This is a long-term project to restore England’s rarest amphibian.  ARC’s pool frog recovery work is currently funded by:

The northern pool frog became extinct from England in the 1990s, but since then (from 2005-2008) it has been reintroduced using closely related frogs from Sweden.  To spread the frogs to a second location, tadpoles have been head-started. This means that a small quantity of spawn has been collected (under licence from Natural England) so that tadpoles can be reared under captive conditions, protected from predators, to boost the numbers surviving to become froglets. Head-starting has been used to bring frogs back to Thompson Common – the last home of English northern pool frogs.  Head-started pool frogs were released at Thompson Common in four stages from 2015 to 2021 and have now established a second population.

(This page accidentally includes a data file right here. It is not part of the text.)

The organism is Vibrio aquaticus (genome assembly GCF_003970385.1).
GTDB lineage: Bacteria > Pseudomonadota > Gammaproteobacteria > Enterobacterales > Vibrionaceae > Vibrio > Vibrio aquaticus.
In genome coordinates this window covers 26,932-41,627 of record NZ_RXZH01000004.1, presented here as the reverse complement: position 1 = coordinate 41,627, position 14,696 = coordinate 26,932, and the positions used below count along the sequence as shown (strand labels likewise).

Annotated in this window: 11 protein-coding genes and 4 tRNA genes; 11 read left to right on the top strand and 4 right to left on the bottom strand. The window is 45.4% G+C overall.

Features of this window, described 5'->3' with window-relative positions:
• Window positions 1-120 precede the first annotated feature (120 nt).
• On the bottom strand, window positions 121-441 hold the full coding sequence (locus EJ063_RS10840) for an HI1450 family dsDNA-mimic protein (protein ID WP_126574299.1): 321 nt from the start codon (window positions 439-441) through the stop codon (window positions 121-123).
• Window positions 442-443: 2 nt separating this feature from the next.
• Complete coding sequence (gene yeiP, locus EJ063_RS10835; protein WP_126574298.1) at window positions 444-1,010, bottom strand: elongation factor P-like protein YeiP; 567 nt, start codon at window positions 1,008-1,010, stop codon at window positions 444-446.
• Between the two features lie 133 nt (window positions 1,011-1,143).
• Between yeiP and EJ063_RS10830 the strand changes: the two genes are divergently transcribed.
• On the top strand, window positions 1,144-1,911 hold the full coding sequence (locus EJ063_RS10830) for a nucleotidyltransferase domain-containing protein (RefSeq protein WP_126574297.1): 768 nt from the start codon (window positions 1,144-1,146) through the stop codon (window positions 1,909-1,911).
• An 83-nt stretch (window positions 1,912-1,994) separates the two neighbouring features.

ARC wishes to establish further populations of northern pool frogs at additional sites within the former historic range (East Anglian Brecks and Fens), or nearby, to ensure a future for this rare form of the species in England.  A site specification for the northern pool frog is available as a PDF download or a brief video presentation.

ARC welcomes contact with site owners and/or managers who would like to work with us. Please contact Project Manager John Baker or [email protected].

For more information about the northern pool frog visit our species information page.  For background information on northern pool frog history and status take a look at Katie Garrett’s video for bioGraphic Returning England’s Forgotten Frog.

ARC’s pool frog recovery is carried out in partnership with other organisations and individuals, including Anglian Water, Brighton UniversityForestry EnglandNatural England, Norfolk Wildlife Trust, the Zoological Society of London and independent herpetologists.